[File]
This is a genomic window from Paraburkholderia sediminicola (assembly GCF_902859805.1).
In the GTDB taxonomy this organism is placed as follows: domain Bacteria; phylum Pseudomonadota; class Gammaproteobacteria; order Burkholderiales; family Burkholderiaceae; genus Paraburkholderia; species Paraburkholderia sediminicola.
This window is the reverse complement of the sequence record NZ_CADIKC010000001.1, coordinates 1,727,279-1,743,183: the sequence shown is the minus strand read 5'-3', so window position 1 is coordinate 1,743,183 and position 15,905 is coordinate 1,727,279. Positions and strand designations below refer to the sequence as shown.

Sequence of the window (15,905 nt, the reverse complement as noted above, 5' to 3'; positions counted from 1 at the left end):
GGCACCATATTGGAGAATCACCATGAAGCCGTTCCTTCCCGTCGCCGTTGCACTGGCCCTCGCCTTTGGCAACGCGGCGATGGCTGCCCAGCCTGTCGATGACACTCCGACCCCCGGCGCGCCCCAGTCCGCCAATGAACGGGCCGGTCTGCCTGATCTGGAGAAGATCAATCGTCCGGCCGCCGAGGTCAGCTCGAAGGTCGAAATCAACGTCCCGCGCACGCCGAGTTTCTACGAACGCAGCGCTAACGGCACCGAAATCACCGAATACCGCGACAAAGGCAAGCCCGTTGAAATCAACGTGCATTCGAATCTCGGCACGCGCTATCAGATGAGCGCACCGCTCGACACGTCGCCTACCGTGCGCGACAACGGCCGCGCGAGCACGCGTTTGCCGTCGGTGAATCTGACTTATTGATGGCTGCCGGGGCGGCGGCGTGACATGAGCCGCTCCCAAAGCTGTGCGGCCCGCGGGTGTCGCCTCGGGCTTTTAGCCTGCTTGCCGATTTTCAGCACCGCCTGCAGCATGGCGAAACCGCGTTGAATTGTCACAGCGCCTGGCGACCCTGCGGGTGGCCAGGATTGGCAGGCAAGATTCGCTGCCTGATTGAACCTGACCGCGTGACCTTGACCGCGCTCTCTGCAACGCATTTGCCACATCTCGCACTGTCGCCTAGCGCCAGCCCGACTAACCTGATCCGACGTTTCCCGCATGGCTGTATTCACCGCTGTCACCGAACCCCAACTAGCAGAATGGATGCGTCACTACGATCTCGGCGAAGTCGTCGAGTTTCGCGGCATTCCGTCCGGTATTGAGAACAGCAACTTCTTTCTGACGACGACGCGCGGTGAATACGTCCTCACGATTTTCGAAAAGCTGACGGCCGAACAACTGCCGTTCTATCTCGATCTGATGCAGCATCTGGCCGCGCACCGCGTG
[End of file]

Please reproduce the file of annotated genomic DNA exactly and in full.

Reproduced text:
This is a genomic window from Paraburkholderia sediminicola (assembly GCF_902859805.1).
In the GTDB taxonomy this organism is placed as follows: domain Bacteria; phylum Pseudomonadota; class Gammaproteobacteria; order Burkholderiales; family Burkholderiaceae; genus Paraburkholderia; species Paraburkholderia sediminicola.
This window is the reverse complement of the sequence record NZ_CADIKC010000001.1, coordinates 1,727,279-1,743,183: the sequence shown is the minus strand read 5'-3', so window position 1 is coordinate 1,743,183 and position 15,905 is coordinate 1,727,279. Positions and strand designations below refer to the sequence as shown.

Sequence of the window (15,905 nt, the reverse complement as noted above, 5' to 3'; positions counted from 1 at the left end):
GGCACCATATTGGAGAATCACCATGAAGCCGTTCCTTCCCGTCGCCGTTGCACTGGCCCTCGCCTTTGGCAACGCGGCGATGGCTGCCCAGCCTGTCGATGACACTCCGACCCCCGGCGCGCCCCAGTCCGCCAATGAACGGGCCGGTCTGCCTGATCTGGAGAAGATCAATCGTCCGGCCGCCGAGGTCAGCTCGAAGGTCGAAATCAACGTCCCGCGCACGCCGAGTTTCTACGAACGCAGCGCTAACGGCACCGAAATCACCGAATACCGCGACAAAGGCAAGCCCGTTGAAATCAACGTGCATTCGAATCTCGGCACGCGCTATCAGATGAGCGCACCGCTCGACACGTCGCCTACCGTGCGCGACAACGGCCGCGCGAGCACGCGTTTGCCGTCGGTGAATCTGACTTATTGATGGCTGCCGGGGCGGCGGCGTGACATGAGCCGCTCCCAAAGCTGTGCGGCCCGCGGGTGTCGCCTCGGGCTTTTAGCCTGCTTGCCGATTTTCAGCACCGCCTGCAGCATGGCGAAACCGCGTTGAATTGTCACAGCGCCTGGCGACCCTGCGGGTGGCCAGGATTGGCAGGCAAGATTCGCTGCCTGATTGAACCTGACCGCGTGACCTTGACCGCGCTCTCTGCAACGCATTTGCCACATCTCGCACTGTCGCCTAGCGCCAGCCCGACTAACCTGATCCGACGTTTCCCGCATGGCTGTATTCACCGCTGTCACCGAACCCCAACTAGCAGAATGGATGCGTCACTACGATCTCGGCGAAGTCGTCGAGTTTCGCGGCATTCCGTCCGGTATTGAGAACAGCAACTTCTTTCTGACGACGACGCGCGGTGAATACGTCCTCACGATTTTCGAAAAGCTGACGGCCGAACAACTGCCGTTCTATCTCGATCTGATGCAGCATCTGGCCGCGCACCGCGTG